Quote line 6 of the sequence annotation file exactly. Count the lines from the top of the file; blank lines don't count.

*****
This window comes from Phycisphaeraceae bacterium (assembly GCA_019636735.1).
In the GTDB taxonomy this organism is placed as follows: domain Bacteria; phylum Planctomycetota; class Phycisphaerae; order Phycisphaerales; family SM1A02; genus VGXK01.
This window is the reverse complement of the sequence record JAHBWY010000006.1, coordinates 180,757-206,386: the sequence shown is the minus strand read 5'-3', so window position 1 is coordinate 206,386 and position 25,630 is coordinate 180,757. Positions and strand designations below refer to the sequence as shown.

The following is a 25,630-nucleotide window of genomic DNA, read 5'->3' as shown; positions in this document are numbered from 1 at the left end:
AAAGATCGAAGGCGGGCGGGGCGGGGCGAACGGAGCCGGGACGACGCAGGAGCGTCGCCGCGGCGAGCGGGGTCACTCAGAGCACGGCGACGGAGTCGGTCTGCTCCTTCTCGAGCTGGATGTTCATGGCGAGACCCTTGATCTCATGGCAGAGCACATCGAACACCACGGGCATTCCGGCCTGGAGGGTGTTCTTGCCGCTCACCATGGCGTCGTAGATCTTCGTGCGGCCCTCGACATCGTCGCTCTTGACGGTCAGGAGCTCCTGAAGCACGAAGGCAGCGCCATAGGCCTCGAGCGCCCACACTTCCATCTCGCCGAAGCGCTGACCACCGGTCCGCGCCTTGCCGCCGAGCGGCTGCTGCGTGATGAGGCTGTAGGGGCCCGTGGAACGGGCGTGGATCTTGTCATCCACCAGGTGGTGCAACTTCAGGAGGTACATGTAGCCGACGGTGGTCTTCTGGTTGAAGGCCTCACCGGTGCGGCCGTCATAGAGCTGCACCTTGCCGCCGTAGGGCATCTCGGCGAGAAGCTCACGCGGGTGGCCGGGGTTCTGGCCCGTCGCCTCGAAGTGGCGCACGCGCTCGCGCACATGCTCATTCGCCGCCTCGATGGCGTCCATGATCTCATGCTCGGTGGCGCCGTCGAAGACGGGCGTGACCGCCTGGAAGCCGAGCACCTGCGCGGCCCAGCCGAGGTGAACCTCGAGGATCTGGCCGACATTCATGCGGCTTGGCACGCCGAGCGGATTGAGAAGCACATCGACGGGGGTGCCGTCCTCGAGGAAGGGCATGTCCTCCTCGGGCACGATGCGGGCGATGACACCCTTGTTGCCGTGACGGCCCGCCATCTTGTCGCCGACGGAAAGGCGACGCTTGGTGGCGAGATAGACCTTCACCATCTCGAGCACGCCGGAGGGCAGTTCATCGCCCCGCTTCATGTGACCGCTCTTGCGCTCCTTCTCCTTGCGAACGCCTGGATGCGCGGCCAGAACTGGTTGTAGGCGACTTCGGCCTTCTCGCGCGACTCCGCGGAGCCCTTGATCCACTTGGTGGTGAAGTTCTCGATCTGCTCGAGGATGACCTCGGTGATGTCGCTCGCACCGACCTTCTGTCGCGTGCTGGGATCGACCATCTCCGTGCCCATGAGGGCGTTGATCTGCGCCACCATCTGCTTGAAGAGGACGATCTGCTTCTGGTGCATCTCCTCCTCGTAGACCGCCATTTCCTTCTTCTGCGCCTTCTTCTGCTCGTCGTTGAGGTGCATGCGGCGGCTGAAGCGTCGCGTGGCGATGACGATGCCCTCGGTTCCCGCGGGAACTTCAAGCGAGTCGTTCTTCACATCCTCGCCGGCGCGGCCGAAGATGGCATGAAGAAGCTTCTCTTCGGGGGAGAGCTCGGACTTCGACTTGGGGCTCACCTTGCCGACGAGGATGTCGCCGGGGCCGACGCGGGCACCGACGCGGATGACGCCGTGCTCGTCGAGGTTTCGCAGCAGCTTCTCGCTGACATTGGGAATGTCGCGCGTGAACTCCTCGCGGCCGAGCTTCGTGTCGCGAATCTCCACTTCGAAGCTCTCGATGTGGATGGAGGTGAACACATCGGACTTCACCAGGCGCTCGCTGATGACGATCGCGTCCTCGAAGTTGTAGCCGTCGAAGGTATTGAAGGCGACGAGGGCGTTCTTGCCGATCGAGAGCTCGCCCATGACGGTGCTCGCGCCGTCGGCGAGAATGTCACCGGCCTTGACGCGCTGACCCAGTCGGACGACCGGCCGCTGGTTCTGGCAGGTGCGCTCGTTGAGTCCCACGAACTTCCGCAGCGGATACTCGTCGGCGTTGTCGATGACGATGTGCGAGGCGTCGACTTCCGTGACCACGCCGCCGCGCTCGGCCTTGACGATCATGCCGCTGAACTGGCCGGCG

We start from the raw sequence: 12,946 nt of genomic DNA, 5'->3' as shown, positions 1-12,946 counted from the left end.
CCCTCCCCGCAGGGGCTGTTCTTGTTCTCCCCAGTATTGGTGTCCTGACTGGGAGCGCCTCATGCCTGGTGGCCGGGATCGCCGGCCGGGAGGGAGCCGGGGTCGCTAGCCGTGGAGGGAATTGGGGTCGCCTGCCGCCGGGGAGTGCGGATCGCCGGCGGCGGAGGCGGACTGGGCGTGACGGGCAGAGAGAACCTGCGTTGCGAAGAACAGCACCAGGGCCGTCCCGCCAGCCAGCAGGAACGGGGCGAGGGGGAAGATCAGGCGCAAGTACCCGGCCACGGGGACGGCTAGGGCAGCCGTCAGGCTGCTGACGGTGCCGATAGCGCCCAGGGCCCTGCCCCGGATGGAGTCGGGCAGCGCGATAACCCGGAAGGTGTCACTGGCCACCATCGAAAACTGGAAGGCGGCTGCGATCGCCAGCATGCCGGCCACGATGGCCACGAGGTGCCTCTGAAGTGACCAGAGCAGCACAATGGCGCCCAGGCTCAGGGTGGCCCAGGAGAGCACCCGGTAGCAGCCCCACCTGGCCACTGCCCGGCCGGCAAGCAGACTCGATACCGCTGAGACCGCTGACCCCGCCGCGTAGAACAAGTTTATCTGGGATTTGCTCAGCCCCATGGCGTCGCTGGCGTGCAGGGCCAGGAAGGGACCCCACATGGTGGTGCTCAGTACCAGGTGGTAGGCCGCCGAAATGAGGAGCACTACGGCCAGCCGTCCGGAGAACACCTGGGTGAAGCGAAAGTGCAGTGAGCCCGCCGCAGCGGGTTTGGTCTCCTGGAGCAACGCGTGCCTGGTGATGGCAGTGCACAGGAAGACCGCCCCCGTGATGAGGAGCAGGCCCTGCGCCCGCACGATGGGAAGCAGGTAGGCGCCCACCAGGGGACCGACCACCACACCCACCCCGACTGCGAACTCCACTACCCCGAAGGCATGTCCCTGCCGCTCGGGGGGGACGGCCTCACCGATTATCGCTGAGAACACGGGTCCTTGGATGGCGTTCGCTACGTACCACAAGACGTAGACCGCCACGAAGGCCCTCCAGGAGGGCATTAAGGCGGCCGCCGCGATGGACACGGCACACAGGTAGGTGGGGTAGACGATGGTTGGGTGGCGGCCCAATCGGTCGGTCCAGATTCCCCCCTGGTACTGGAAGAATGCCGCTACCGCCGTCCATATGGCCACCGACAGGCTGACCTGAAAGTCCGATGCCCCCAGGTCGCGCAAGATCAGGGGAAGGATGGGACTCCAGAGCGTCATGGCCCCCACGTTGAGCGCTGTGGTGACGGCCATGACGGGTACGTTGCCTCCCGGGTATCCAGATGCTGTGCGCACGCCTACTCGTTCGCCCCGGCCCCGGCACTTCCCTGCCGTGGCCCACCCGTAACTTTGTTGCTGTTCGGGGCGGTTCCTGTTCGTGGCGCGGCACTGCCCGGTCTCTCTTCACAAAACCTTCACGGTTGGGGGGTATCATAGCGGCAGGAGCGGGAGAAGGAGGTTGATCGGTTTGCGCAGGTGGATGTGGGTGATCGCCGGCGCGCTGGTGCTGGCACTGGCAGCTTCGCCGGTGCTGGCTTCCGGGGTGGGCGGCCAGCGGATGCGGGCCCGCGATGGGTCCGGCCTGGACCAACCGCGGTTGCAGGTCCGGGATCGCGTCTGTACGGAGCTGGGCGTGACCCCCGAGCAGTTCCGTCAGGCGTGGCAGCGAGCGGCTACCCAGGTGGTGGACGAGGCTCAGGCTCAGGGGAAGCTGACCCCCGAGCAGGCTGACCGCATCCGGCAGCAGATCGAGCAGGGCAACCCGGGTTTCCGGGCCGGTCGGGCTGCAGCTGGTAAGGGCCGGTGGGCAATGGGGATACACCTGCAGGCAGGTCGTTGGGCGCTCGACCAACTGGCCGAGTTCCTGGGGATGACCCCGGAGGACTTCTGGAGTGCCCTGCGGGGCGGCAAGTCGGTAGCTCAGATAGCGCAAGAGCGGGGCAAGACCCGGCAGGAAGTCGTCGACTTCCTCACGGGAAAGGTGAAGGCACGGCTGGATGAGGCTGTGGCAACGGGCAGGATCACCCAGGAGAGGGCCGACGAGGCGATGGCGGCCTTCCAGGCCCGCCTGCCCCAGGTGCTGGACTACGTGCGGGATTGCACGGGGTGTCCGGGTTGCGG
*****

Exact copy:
We start from the raw sequence: 12,946 nt of genomic DNA, 5'->3' as shown, positions 1-12,946 counted from the left end.